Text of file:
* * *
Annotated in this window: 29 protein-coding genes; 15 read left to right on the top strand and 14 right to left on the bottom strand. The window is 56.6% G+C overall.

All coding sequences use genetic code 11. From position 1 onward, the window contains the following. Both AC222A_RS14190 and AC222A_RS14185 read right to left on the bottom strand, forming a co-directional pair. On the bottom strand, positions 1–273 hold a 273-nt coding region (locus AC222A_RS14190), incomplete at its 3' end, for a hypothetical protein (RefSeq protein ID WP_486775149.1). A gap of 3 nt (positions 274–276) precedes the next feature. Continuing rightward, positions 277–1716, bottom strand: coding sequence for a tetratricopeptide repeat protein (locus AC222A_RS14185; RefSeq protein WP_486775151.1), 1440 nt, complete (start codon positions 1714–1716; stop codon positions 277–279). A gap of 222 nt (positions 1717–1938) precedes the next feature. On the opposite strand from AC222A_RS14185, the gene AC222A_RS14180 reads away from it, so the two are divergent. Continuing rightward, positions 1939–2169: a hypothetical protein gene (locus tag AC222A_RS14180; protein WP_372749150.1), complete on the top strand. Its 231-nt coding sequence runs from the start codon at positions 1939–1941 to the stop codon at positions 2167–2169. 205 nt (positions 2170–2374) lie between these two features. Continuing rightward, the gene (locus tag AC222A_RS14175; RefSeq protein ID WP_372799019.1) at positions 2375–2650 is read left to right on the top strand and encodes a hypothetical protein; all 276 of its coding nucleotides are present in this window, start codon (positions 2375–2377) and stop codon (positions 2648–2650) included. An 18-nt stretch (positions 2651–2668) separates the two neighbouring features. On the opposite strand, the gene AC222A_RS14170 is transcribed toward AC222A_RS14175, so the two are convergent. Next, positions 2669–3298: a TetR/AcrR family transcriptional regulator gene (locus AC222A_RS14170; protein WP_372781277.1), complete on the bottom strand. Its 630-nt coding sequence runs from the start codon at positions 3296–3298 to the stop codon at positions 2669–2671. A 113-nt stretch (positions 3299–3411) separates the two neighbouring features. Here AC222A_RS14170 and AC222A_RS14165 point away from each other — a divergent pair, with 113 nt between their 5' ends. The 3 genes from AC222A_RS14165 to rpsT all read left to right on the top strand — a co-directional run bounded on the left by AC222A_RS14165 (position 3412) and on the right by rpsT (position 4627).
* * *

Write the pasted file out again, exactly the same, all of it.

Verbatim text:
Annotated in this window: 29 protein-coding genes; 15 read left to right on the top strand and 14 right to left on the bottom strand. The window is 56.6% G+C overall.

All coding sequences use genetic code 11. From position 1 onward, the window contains the following. Both AC222A_RS14190 and AC222A_RS14185 read right to left on the bottom strand, forming a co-directional pair. On the bottom strand, positions 1–273 hold a 273-nt coding region (locus AC222A_RS14190), incomplete at its 3' end, for a hypothetical protein (RefSeq protein ID WP_486775149.1). A gap of 3 nt (positions 274–276) precedes the next feature. Continuing rightward, positions 277–1716, bottom strand: coding sequence for a tetratricopeptide repeat protein (locus AC222A_RS14185; RefSeq protein WP_486775151.1), 1440 nt, complete (start codon positions 1714–1716; stop codon positions 277–279). A gap of 222 nt (positions 1717–1938) precedes the next feature. On the opposite strand from AC222A_RS14185, the gene AC222A_RS14180 reads away from it, so the two are divergent. Continuing rightward, positions 1939–2169: a hypothetical protein gene (locus tag AC222A_RS14180; protein WP_372749150.1), complete on the top strand. Its 231-nt coding sequence runs from the start codon at positions 1939–1941 to the stop codon at positions 2167–2169. 205 nt (positions 2170–2374) lie between these two features. Continuing rightward, the gene (locus tag AC222A_RS14175; RefSeq protein ID WP_372799019.1) at positions 2375–2650 is read left to right on the top strand and encodes a hypothetical protein; all 276 of its coding nucleotides are present in this window, start codon (positions 2375–2377) and stop codon (positions 2648–2650) included. An 18-nt stretch (positions 2651–2668) separates the two neighbouring features. On the opposite strand, the gene AC222A_RS14170 is transcribed toward AC222A_RS14175, so the two are convergent. Next, positions 2669–3298: a TetR/AcrR family transcriptional regulator gene (locus AC222A_RS14170; protein WP_372781277.1), complete on the bottom strand. Its 630-nt coding sequence runs from the start codon at positions 3296–3298 to the stop codon at positions 2669–2671. A 113-nt stretch (positions 3299–3411) separates the two neighbouring features. Here AC222A_RS14170 and AC222A_RS14165 point away from each other — a divergent pair, with 113 nt between their 5' ends. The 3 genes from AC222A_RS14165 to rpsT all read left to right on the top strand — a co-directional run bounded on the left by AC222A_RS14165 (position 3412) and on the right by rpsT (position 4627).